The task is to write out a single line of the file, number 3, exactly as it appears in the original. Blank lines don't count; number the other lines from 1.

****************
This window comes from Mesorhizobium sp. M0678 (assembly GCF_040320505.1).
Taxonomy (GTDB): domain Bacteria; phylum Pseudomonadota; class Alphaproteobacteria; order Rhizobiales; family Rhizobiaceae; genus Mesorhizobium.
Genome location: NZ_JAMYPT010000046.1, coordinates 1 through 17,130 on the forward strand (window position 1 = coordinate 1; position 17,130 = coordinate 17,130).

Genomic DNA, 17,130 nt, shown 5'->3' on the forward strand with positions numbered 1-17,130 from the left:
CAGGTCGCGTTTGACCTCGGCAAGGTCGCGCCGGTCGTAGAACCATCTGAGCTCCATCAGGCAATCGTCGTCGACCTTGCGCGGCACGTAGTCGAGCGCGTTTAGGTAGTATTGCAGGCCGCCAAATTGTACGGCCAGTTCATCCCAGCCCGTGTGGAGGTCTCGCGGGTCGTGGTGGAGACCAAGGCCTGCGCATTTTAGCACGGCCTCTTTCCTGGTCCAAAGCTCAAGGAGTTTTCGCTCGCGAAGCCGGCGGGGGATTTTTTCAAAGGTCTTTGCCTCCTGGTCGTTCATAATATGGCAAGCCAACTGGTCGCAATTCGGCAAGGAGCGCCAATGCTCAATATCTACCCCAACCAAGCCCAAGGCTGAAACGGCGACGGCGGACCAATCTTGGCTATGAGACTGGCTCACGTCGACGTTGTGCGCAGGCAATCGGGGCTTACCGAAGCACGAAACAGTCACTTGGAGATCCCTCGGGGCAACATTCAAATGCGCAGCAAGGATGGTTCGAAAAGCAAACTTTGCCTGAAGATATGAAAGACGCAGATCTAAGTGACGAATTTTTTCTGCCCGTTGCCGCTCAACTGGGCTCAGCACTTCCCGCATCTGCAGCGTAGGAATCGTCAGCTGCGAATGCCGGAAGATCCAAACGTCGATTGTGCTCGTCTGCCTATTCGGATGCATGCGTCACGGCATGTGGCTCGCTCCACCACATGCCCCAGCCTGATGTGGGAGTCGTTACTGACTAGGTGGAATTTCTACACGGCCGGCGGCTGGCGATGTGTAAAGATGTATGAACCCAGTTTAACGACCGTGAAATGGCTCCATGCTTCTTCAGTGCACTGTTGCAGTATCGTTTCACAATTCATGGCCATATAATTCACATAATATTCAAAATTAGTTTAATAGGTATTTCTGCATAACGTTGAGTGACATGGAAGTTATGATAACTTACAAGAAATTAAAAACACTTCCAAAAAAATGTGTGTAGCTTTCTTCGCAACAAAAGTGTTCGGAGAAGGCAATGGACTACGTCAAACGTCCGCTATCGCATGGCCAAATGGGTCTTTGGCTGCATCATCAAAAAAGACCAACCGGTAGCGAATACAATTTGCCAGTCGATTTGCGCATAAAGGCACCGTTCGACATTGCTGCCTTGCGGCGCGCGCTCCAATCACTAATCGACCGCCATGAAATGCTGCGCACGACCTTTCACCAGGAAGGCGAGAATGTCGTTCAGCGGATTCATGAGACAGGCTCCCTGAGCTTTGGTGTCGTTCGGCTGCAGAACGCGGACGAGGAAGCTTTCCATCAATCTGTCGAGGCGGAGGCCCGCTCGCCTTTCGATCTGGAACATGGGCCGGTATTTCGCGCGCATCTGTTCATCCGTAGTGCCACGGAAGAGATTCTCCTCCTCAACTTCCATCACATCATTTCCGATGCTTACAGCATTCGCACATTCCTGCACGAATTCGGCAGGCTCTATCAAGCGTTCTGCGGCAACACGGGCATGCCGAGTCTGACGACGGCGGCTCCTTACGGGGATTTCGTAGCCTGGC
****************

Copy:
Genome location: NZ_JAMYPT010000046.1, coordinates 1 through 17,130 on the forward strand (window position 1 = coordinate 1; position 17,130 = coordinate 17,130).